|Oxford Internet Study 2011 http://oxis.oii.ox.ac.uk/blog/non-users-and-ex-users-looking-lifestage-education-and-income|
The 'digital divide' is very real. The Oxford Internet study is conducted every two years and the above chart is from their most recent survey in 2011. Level of income here relates to household income rather than individual outcome. If you live in a household with an income above £40K it is almost guaranteed that you will have online access. If you live in a poor household with an income of less that £12.5K it is most likely that you won't. There are also stark divisions related to age and educational levels described here.
I've just been having an interesting discussion with Amir Hannan, a GP who is a very strong advocate of patient access to their own health records, about how the digital divide means that those who are most likely to have health problems are least likely to be online... bringing us in the direction of a digital 'inverse care law'.
So if you are a GP and are encouraging patients to access their records online what would you say to those who lack the means to be online? Amir said that patients who are not yet online are directed to a course run by the local library which helps to get people online. But what if you can not afford to have your own access at home, should patients be encouraged to access their medical records from public places such as libraries or internet cafes? What are the risks? Or what about using a computer at the house of friends or family?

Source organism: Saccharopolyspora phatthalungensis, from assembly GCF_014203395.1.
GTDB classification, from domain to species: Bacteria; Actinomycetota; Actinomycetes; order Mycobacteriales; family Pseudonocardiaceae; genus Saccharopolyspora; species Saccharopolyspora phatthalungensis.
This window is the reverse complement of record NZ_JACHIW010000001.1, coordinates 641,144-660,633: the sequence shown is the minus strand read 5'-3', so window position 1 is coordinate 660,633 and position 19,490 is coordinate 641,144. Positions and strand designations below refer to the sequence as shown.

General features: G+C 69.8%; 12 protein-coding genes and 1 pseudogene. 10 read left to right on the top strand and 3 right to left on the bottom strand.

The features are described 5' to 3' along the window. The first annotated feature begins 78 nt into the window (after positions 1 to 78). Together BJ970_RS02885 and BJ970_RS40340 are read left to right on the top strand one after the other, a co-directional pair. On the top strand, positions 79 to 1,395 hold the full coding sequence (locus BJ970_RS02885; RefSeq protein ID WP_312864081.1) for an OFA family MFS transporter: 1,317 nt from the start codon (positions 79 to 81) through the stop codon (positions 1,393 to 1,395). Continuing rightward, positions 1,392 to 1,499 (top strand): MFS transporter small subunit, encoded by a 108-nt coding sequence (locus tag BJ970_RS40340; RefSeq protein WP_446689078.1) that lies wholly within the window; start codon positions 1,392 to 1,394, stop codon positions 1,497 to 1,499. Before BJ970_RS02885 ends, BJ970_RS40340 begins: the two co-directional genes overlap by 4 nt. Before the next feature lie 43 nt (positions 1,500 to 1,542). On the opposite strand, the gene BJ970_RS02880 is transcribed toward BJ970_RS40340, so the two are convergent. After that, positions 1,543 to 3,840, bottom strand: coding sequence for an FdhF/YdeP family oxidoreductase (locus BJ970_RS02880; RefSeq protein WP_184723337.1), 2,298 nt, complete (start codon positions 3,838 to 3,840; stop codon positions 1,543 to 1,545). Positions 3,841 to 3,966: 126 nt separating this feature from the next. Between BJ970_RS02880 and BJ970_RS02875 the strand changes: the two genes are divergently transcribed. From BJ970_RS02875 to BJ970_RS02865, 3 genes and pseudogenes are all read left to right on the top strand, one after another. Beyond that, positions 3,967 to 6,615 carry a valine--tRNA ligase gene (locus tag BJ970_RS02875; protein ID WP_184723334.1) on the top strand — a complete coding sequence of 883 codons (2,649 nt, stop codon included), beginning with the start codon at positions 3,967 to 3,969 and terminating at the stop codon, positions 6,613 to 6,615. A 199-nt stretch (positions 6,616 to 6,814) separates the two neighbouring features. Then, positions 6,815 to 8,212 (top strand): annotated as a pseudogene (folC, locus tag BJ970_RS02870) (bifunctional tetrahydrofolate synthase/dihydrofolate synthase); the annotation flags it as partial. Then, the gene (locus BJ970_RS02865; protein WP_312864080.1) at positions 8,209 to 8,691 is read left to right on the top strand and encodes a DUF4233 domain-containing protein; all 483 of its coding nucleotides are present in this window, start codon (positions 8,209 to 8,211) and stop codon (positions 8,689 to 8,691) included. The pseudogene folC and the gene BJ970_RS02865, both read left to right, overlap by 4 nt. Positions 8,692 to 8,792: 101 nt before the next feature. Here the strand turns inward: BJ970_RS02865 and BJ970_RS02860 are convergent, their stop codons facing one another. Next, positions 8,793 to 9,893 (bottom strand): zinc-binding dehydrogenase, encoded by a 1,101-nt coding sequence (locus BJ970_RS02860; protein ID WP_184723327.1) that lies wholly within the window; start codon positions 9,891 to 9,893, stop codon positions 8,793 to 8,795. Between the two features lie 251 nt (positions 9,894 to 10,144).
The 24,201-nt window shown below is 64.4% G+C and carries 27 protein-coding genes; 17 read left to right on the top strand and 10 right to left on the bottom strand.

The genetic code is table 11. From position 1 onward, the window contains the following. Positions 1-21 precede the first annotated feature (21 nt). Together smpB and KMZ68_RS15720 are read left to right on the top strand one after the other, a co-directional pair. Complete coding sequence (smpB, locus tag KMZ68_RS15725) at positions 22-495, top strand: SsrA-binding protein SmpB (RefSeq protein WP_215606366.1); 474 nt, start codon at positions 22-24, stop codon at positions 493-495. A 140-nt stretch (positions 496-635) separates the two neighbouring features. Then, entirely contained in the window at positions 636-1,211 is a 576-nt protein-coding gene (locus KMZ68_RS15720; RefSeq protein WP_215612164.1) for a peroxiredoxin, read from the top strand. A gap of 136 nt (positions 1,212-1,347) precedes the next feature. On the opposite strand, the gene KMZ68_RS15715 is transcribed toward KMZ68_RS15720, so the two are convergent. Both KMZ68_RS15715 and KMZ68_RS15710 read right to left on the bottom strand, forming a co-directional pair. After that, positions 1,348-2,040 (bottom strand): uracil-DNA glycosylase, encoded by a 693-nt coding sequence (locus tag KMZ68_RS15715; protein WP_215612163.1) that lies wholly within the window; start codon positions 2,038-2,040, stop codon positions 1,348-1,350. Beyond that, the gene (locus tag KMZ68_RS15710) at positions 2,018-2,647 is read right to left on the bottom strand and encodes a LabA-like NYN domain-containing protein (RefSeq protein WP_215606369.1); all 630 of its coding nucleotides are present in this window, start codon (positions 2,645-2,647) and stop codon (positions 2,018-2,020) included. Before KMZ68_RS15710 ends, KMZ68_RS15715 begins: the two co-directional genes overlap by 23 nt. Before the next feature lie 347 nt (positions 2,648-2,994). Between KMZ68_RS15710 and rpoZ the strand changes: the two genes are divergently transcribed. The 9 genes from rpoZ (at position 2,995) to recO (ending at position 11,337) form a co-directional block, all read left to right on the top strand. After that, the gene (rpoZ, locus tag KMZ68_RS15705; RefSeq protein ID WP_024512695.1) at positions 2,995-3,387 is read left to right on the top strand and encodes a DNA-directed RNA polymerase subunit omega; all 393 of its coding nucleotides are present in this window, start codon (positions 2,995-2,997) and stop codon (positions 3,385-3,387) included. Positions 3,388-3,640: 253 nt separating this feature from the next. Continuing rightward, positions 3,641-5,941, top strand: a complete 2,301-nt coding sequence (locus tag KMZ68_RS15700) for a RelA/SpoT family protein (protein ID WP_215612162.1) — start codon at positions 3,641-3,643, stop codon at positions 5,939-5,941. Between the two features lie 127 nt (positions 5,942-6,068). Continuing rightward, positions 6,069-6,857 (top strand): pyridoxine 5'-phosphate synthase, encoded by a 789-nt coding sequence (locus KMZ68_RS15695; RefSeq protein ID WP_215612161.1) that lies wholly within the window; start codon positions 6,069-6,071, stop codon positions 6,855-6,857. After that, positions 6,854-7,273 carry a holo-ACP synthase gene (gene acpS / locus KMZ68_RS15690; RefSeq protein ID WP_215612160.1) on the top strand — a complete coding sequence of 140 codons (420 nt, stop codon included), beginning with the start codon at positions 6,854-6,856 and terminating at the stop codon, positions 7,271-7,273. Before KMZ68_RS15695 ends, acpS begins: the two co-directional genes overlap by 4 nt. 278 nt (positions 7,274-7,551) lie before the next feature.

Of course, it's not only those who don't have their own computers at home who may use other computerss that they do not own themselves. What issues should you be concerned about if accessing your records from a computer that is also shared with your family or from your work place? Or a hotel lobby when on holiday?
A quick search does not reveal guidance about these issues for people in the UK. Here is the log-in page for the EMIS general practice records access. There is no link to information about online security. Contrast this with information which is available from online banking websites on what to look out for when using their services, for example here is a page on online security from Intelligent Finance.
If there are issues around the online security of accessing health records online, then those who don't have their own internet access at home, are more likely to be at risk. Do you have any examples of links to information in easy to understand forms which will help people to understand and address these issues? Or is it not an issue at all?
EDIT: some great guidance from BCS on accessing records http://www.bcs.org/upload/pdf/social-care-records.pdf <- they state if possible not to access from public computers, but if you do to clear browsing history.*** note this guidance is draft and NOT FOR CIRCULATION but I found it through Google ;-) ***